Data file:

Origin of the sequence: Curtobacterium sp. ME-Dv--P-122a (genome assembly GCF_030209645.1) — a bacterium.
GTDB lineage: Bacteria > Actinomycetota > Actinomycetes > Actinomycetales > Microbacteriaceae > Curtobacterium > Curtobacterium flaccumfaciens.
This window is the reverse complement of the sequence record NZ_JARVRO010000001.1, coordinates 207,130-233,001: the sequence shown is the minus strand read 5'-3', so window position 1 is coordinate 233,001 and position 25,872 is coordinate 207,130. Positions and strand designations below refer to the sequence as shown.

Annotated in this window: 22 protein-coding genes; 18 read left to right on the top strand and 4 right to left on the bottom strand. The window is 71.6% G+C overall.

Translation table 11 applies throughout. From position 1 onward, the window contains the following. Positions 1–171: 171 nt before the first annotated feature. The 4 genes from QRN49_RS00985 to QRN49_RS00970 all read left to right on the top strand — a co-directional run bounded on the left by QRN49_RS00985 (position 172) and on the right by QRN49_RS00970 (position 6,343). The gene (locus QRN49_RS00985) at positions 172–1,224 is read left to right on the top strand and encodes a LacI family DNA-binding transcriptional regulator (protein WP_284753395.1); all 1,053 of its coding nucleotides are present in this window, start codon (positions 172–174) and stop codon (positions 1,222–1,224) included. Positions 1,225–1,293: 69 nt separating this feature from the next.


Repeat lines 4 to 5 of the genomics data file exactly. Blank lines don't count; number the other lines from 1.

Annotated in this window: 22 protein-coding genes; 18 read left to right on the top strand and 4 right to left on the bottom strand. The window is 71.6% G+C overall.

Translation table 11 applies throughout. From position 1 onward, the window contains the following. Positions 1–171: 171 nt before the first annotated feature. The 4 genes from QRN49_RS00985 to QRN49_RS00970 all read left to right on the top strand — a co-directional run bounded on the left by QRN49_RS00985 (position 172) and on the right by QRN49_RS00970 (position 6,343). The gene (locus QRN49_RS00985) at positions 172–1,224 is read left to right on the top strand and encodes a LacI family DNA-binding transcriptional regulator (protein WP_284753395.1); all 1,053 of its coding nucleotides are present in this window, start codon (positions 172–174) and stop codon (positions 1,222–1,224) included. Positions 1,225–1,293: 69 nt separating this feature from the next.